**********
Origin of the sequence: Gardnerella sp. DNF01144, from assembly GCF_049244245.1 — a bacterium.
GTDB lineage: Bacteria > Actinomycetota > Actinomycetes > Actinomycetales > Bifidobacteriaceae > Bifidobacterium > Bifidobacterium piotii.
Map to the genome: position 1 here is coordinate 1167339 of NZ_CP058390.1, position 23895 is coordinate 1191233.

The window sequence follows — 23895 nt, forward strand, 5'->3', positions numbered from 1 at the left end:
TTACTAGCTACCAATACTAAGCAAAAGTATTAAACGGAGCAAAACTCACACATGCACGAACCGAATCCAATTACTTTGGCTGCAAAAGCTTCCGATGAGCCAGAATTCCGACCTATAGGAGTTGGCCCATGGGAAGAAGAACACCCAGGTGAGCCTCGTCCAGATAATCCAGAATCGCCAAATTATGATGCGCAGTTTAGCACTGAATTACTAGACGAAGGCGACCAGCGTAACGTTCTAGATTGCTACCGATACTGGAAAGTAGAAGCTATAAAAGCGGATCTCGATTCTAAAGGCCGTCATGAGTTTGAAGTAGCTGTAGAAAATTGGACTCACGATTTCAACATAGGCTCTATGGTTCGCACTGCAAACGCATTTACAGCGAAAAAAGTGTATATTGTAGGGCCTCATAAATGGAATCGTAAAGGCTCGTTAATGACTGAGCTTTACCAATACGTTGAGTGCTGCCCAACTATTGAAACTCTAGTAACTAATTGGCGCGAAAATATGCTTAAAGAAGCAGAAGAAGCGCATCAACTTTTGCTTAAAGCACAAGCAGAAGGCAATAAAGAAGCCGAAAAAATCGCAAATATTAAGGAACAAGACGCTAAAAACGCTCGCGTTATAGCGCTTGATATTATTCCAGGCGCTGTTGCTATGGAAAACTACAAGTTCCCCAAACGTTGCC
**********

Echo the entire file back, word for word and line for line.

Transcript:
Origin of the sequence: Gardnerella sp. DNF01144, from assembly GCF_049244245.1 — a bacterium.
GTDB lineage: Bacteria > Actinomycetota > Actinomycetes > Actinomycetales > Bifidobacteriaceae > Bifidobacterium > Bifidobacterium piotii.
Map to the genome: position 1 here is coordinate 1167339 of NZ_CP058390.1, position 23895 is coordinate 1191233.

The window sequence follows — 23895 nt, forward strand, 5'->3', positions numbered from 1 at the left end:
TTACTAGCTACCAATACTAAGCAAAAGTATTAAACGGAGCAAAACTCACACATGCACGAACCGAATCCAATTACTTTGGCTGCAAAAGCTTCCGATGAGCCAGAATTCCGACCTATAGGAGTTGGCCCATGGGAAGAAGAACACCCAGGTGAGCCTCGTCCAGATAATCCAGAATCGCCAAATTATGATGCGCAGTTTAGCACTGAATTACTAGACGAAGGCGACCAGCGTAACGTTCTAGATTGCTACCGATACTGGAAAGTAGAAGCTATAAAAGCGGATCTCGATTCTAAAGGCCGTCATGAGTTTGAAGTAGCTGTAGAAAATTGGACTCACGATTTCAACATAGGCTCTATGGTTCGCACTGCAAACGCATTTACAGCGAAAAAAGTGTATATTGTAGGGCCTCATAAATGGAATCGTAAAGGCTCGTTAATGACTGAGCTTTACCAATACGTTGAGTGCTGCCCAACTATTGAAACTCTAGTAACTAATTGGCGCGAAAATATGCTTAAAGAAGCAGAAGAAGCGCATCAACTTTTGCTTAAAGCACAAGCAGAAGGCAATAAAGAAGCCGAAAAAATCGCAAATATTAAGGAACAAGACGCTAAAAACGCTCGCGTTATAGCGCTTGATATTATTCCAGGCGCTGTTGCTATGGAAAACTACAAGTTCCCCAAACGTTGCC